August 1, 2014

It Should Never Be Like This Here In The AL Central

In case you turned your eyes away from the train wreck that has become the baseball season in Cleveland, let me update you on what has transpired.

The Chicago White Sox, The Detroit Tigers, and the Indians have all spent turns in first place this year. It seems almost unfathomable that the Tribe was in first for even a day, let alone 40, but it actually did happen. That kind of tells you all you need to know about the White Sox and the Tigers, doesn’t it?

From the now infamous July 26th Indians comeback win against Justin Verlander and the Tigers to now, the Tribe has been an irrelevant laughingstock. On the other side of it, the White Sox and the Tigers have been “trading punches” in their quest to win the division. I say “trading punches” in gest of course, because neither team seems to want to be the representative in the playoffs. Frankly, neither team deserves it.

This weekend essentially tells you all you need to know about these two teams.

The White Sox, held a two-game lead over the Tigers and headed to Anaheim for a series with the Angels. Not only did they get swept, they were borderline non-competitive, scoring five runs in three games. This came after back to back losses in Kansas City, including a shutout at the hands of the great Bruce Chen.  That’s five straight losses for the collapsing Sox.

Then there are those Motor City Kitties with their slow pitch softball lineup and ginormous payroll. They are easily the most disappointing AL team west of the Boston Red Sox. Their schedule the rest of the way is nothing but Minnesota and Kansas City. Talk about a layup, right?

After taking down the Twins 8-0 Saturday behind Doug Fister, the Tigers knew they could take over sole possession of first place with a couple of home wins in Sunday’s day/night doubleheader.

However, the Twins thrashed Max Scherzer 10-4 in the afternoon tilt, and then failed to score for the last nine innings of a 2-1 extra inning loss in the nightcap. Best of all was watching closer Jose Valverde take the loss after giving up the go-ahead RBI single to ex-Indian Jamey Carroll.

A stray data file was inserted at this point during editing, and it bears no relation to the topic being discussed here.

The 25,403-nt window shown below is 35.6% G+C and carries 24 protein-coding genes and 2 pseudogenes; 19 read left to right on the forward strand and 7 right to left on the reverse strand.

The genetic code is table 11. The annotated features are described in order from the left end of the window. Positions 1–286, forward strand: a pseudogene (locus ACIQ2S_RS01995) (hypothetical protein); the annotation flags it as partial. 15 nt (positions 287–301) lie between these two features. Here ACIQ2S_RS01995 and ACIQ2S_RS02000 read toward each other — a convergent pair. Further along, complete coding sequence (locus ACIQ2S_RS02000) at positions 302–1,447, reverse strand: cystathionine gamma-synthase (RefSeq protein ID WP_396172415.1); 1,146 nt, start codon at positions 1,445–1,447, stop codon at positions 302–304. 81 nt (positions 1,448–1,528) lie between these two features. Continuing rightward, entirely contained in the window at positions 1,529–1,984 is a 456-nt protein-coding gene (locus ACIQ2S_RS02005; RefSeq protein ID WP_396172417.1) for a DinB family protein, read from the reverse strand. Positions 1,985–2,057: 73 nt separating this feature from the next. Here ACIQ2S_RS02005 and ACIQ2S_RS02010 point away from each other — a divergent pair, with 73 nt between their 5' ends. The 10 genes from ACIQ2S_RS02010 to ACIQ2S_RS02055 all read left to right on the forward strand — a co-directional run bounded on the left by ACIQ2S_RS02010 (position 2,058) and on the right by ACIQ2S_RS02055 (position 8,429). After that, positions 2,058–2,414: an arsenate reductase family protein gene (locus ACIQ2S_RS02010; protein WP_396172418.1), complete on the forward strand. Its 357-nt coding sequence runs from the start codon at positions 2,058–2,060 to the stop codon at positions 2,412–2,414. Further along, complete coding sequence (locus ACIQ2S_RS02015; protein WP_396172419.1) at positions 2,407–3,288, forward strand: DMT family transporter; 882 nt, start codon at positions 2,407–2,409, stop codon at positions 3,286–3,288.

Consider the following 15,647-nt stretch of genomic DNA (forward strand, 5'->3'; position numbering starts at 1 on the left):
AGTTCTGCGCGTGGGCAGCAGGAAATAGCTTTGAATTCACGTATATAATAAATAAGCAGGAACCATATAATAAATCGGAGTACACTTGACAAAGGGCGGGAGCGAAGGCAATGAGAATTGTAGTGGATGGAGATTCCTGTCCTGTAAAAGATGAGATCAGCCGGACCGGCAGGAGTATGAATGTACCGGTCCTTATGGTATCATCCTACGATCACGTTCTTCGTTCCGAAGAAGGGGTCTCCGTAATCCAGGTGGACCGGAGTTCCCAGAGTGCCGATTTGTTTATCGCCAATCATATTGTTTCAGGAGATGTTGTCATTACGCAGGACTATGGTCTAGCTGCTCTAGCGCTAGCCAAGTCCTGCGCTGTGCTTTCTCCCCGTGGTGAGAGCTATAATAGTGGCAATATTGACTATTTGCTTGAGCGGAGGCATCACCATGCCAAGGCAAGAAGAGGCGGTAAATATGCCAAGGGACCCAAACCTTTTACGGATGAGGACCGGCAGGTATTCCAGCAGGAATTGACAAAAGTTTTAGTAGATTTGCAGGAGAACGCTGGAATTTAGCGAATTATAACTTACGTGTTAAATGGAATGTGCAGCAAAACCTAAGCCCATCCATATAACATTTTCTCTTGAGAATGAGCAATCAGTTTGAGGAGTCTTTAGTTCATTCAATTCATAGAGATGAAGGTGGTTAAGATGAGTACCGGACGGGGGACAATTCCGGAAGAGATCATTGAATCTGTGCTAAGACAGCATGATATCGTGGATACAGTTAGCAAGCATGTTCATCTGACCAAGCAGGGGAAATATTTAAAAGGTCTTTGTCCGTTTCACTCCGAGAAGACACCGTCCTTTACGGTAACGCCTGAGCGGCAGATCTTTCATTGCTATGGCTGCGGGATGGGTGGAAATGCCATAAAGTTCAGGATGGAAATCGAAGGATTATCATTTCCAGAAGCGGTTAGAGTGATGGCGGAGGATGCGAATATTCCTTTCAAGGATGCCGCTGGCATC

Neither team seems to want to take this sad sack division. Neither team even deserves to be in the playoffs. And you know something, it makes me crazy.

I’ve said many times that the best thing that former owner Dick Jacobs ever did was demand that the Indians be moved into the newly formed Central division, away from the Yankees, Red Sox, Blue Jays, and Orioles. Almost 20 years later, nothing has changed – the Central is the weakest division in baseball. You don’t need much to compete. Don’t believe me? Just take a look at how the Indians of the past two seasons have hung around the top through the All-Star break with minimal offense and and a bottom five payroll. Yet here we are, watching the White Sox and Tigers trip over themselves to the finish and the Indians have the worst record in the AL.

That’s what’s so frustrating. We all had high hopes for the season and if the pitching had sustained itself, they could still be right there with the Tigers and the Sox. Instead, we are looking at possible changes with the Manager, General Manager, and the team President. That is not even mentioning the fact that the Indians have no top tier, ready to contribute high-minors players ready to join the fray next year. The “influx” of talent this September looks like a 4A convention (sorry, Russ Canzler does not excite me. If he were a real prospect, Tampa Bay doesn’t DFA him in Spring).

There are holes in at least three rotation spots, first base, left field, DH, and soon to be right field when Shin-Soo Choo is dealt this winter.

It shouldn’t be like this. This division is unbelievably winnable, even with a low payroll. Watching the Sox and Tigers only re-affirms to me that their must be sweeping changes in the front office. Fan support is at an all-time low. Disdain for ownership is at its peak. Most people just falt out don’t even care anymore.

It should never be like this when you are in the AL Central. Never.

 

  • DK45

    For the record, my understanding is that Dick Jacobs did not exactly “demand” that the Indians move to the Central — in face, he wanted the Tribe in the AL East (more revenue) and was talked out of it by John Hart and Mark Shapiro. See http://content.usatoday.com/communities/dailypitch/post/2010/04/how-the-indians-almost-moved-to-the-al-east/1

  • The_Real_Shamrock

    As soon as the people responsible for this disgrace of a season explain it to Paul Dolan I’m sure there will be sweeping changes. ;-)

  • Steve

    “It should never be like this when you are in the AL Central. Never.”

    Yes, this year is mid 90s bad for the ALC, but let’s not pretend it’s always been like this. The White Sox and Twins became more than competent at the turn of the century, and the Tigers realized they were in a big market a few years later. Yes this year is bad, but the ALC had turned into a fairly strong division at the same time the Indians started to miss the playoffs (not a coincidence).

  • mgbode

    the mid-90s had the Tribe and White Sox (some years) as good competitive teams. this year is inherently worse than anything in the 90s from the AL Central as there is not one team that is truly worthy of being a playoff team (even with the expanded playoffs).

    agreed on the early turn of the decade. the Twins, White Sox, and later Tigers all have made it a competitive division at times. But, the Twins prove TD’s point. You can have a competitive team over multiple seasons on a lower budget than most other divisions.

    now, let’s hope that we don’t have a rotating division format as was mentioned last year as a possibility.

  • historycat

    When they did exactly nothing at the trade deadline, didn’t trade to win now or build for next year, that’s when the team gave up. Look at the stats after the trade deadline, 2 different teams.